Three Ways You Can Adapt To California's Watering Restrictions

Posted on Dec 3, 2015 8:00:00 AM by Fran Oneto

Three Ways You Can Adapt To California's Watering Restrictions | The Experienced Gardener


Californians are an interesting bunch. We have this reputation around the country as hipster surfers who have to deal with constant earthquakes. Sure, we have our fair share, but native Californians don’t get worked up for anything under a 5.0 on the Richter scale. Don’t believe me? Hollywood blockbusters were making throwaway jokes about it 20 years ago. Seriously, we’re not scared of earthquakes here. The odds are in our favor, we’ll be all right.

However, once very serious problem all Californians are dealing with is the drought. We’re on our fourth consecutive dry year, and it’s really taking a toll – especially if you have a lush landscape or healthy garden.

So how can you adapt to the new watering restrictions in California? Here are three suggestions:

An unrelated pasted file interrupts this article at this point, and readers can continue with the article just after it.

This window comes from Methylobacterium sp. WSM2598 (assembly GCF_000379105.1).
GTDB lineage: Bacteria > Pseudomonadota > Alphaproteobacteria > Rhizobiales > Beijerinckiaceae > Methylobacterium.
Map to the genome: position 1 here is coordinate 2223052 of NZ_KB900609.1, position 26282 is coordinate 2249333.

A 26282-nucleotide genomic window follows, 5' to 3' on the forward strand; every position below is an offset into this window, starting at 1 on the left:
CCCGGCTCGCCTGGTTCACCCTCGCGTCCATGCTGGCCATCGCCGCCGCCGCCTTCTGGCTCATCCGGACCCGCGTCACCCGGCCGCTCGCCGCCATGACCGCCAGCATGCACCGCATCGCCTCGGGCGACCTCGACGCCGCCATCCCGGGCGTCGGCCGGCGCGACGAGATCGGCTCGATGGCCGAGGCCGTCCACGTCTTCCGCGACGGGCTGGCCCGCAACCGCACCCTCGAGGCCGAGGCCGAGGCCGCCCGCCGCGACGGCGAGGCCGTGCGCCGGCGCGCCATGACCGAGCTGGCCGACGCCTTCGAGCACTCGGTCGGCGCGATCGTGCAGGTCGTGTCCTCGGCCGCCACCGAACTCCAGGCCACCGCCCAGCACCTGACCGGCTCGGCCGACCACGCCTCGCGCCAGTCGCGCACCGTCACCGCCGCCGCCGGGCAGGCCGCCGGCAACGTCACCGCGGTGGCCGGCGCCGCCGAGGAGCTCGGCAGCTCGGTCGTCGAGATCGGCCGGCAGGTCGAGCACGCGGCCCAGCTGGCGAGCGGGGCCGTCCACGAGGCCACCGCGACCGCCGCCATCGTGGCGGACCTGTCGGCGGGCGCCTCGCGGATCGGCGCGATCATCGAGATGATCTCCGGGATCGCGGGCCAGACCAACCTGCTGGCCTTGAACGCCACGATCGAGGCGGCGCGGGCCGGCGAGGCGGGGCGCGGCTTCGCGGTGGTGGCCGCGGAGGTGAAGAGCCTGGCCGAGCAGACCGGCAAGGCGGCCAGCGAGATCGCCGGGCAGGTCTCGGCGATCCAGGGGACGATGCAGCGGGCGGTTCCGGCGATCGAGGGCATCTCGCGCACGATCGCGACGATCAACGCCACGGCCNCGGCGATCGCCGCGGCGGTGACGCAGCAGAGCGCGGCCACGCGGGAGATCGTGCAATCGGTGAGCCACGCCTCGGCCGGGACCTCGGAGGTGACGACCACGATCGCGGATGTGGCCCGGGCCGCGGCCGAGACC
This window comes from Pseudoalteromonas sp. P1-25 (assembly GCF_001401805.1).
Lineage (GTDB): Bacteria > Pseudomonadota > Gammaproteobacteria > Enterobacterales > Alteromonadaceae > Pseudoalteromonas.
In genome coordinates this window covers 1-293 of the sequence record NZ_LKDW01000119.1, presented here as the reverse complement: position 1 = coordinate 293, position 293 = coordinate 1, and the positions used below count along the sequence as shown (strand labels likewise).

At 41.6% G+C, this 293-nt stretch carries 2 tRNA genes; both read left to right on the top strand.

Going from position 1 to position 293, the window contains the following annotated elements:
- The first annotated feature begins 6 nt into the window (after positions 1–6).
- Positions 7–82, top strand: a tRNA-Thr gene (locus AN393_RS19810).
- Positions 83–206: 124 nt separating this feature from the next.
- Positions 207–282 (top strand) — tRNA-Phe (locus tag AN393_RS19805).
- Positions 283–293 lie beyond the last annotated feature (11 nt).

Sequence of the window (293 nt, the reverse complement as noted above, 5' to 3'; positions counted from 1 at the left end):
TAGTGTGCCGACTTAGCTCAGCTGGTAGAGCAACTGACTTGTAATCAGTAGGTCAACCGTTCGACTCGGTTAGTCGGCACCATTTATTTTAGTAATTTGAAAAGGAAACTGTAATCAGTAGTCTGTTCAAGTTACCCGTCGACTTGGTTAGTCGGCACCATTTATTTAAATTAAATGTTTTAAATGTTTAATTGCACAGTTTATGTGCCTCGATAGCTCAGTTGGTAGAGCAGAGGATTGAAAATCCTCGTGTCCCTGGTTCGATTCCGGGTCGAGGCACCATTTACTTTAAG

Switch to waterless landscaping

I know a lush green lawn looks lovely, but at what cost? And if you can only water it periodically, then reaching that full level of luster is going to be tough. So why not consider waterless options? You can opt for alternatives like bark, rockwork or even fake grass, and none of it will require a drop of water.

Sacrifice one portion of the landscape

If you have a vegetable garden, a backyard and a front lawn, then I have some bad news: I don’t think they’re all going to make it. And even if you try to keep all your plant life alive, there’s just not going to be enough water to go around. Your results will be lackluster. So I think it’s time to make a tough choice and sacrifice one area of your landscaping. Even though you might lose your garden, your lawn will be much better for it.

Introduce some drought-resistant plant life

Some people can’t bear the thought of a barren landscape, and desire some kind of plant life on the property. If that describes you, consider swapping out some of your current plants for more drought-resistant varieties, such as cacti. That way you’ll still have an attractive lawn and garden to take care of, without so much maintenance.


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Topics: Gardens